Unreliable narrators have become incredibly popular since the explosive success of “Gone Girl.” Poppy, the narrator in Lisa Unger’s Under My Skin might be the most unreliable narrator of all, or so it seems. She has more than a “lost weekend” after her husband’s murder. She has a breakdown, disappearing and showing up days later with no memory of where she went or what she did. As it approaches a year since his death, she might be remembering things, but then again, she could be hallucinating or dreaming. She’s not sure what is and is not reality.

However, she’s pretty sure someone is following her. She knows her husband’s murder is unsolved, and she thinks there might be answers in those lost days. As a reader, you can’t be sure either. For example, Poppy has a conversation with an old friend and neighbor who gives her something, possibly a clue, but when she can’t find it later, she’s told the woman died months earlier. So, was that a dream, a hallucination, was her neighbor alive and the person telling her was lying, or was it the kind of normal paranormal that Unger has made so compelling in her other books. Maybe it’s all the side effects of the sleeping pills and other things she’s been taking to manage her trauma from losing her husband.

This is a good thriller. There is a sense of constant menace that ratchets up slowly, but surely. Poppy is smart, most of the time, when she is not paralyzed by questioning her sanity. She has agency and asserts herself when she’s pushed around by a well-meaning, but overweening, friend. The clues are put in place so there is reason to suspect the guilty party – along with a few other people. It’s fair, which is what I think is required. The only bit of “unfairness” is when the facts are known after a trip to a bank, but they are not shared immediately. The only huge obstacle for me was Poppy not calling the cops when she’s driving to confront the killer because it’s a fairly long drive, the cops knew who was guilty so would believe her, and she had a cell phone. She’s not that dumb, so why did she do that?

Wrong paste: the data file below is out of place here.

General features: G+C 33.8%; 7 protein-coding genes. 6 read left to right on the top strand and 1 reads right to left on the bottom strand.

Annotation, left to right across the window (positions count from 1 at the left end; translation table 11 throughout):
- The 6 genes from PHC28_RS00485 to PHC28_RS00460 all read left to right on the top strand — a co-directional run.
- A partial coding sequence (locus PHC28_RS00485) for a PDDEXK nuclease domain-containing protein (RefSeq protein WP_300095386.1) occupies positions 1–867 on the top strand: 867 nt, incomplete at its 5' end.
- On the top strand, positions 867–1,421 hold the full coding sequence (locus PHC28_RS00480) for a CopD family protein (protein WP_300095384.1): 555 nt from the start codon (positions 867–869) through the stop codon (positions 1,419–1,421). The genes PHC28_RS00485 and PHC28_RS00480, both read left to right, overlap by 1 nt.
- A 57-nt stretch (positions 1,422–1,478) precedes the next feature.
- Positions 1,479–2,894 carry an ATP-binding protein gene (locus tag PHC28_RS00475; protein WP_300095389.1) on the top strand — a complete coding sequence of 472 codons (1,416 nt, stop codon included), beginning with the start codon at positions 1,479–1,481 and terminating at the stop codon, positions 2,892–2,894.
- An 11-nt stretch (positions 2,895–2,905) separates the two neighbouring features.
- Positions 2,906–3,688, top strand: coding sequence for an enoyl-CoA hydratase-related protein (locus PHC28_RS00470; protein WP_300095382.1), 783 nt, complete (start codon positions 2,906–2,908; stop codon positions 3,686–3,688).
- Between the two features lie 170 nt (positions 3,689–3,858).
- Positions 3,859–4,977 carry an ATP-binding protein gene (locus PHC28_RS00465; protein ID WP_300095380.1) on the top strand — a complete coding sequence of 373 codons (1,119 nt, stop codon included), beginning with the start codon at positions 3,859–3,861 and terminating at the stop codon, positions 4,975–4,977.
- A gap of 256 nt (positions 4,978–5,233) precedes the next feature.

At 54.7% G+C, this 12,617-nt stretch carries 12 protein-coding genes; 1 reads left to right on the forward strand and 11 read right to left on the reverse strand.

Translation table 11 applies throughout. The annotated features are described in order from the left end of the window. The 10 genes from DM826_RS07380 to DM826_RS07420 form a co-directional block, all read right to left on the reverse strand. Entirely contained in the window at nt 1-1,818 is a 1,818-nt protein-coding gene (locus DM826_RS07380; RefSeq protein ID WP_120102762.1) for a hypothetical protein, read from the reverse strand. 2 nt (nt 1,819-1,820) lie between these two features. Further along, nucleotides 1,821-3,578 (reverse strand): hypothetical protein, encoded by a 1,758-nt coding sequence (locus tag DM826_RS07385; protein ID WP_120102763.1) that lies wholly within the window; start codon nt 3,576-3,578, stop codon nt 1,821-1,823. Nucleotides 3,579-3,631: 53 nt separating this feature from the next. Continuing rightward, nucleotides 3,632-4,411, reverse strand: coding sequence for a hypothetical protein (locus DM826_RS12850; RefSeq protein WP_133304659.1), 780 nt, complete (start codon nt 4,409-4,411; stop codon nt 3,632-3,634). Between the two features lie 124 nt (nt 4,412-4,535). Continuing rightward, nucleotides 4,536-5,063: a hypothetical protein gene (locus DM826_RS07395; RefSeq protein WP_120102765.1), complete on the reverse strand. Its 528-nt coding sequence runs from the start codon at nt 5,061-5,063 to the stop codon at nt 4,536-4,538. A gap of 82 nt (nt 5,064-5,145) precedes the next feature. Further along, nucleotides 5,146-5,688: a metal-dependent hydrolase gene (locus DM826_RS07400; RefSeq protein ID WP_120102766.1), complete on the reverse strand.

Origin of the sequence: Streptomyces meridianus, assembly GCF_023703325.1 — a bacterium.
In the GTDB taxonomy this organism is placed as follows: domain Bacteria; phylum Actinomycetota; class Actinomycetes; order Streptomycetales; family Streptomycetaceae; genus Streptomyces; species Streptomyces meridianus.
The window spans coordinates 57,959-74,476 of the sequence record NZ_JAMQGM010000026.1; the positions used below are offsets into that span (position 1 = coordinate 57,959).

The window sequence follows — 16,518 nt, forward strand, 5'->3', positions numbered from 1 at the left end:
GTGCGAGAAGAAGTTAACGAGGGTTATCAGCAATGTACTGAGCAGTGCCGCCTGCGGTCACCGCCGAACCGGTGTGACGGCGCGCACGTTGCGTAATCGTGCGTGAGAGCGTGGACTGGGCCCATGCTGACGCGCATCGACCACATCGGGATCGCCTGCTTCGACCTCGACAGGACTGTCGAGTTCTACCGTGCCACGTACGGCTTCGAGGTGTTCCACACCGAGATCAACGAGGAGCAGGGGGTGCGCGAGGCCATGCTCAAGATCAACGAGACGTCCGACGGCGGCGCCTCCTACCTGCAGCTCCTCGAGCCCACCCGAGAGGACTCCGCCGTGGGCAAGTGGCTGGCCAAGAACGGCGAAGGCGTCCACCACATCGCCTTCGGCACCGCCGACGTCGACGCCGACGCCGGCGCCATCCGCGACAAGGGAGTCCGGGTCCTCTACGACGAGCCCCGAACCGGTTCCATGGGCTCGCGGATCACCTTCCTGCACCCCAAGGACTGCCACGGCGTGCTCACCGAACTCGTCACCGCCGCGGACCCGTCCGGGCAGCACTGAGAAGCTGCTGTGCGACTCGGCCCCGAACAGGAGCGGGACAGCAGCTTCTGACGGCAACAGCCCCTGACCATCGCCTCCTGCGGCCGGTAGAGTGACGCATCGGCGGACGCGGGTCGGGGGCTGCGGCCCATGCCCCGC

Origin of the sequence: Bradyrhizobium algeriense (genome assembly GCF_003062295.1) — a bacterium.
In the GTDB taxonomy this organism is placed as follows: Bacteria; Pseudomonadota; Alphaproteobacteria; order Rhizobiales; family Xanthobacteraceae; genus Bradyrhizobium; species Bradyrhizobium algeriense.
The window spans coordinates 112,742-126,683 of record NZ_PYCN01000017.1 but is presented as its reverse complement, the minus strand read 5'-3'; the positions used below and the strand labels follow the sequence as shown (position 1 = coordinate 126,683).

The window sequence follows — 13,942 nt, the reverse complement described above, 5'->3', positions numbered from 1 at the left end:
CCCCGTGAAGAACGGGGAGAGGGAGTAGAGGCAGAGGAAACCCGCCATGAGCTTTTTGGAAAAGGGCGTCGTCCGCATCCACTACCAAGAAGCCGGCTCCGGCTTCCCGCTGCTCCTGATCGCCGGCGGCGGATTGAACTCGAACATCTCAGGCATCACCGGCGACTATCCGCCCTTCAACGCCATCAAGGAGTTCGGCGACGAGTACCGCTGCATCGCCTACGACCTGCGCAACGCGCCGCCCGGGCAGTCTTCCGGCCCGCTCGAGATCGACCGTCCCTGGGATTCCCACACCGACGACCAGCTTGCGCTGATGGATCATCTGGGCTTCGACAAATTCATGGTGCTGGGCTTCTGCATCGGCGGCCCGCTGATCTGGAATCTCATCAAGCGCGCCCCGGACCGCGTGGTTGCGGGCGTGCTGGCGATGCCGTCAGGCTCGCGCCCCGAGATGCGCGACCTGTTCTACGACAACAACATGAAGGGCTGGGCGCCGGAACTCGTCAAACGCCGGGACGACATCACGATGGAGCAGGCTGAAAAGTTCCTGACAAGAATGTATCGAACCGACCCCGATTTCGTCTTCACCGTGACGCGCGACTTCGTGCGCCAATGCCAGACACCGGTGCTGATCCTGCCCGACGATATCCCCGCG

I enjoyed Under My Skin for what it is, an engaging mystery with a hint of romance, though of course, with someone who is a natural suspect. There’s enough complication to be engaging. It is not, however, the kind of atmospheric and risk-taking thriller that Unger’s Ink and Bone made me hope to find.

I received an e-galley of Under My Skin from the publisher through NetGalley.

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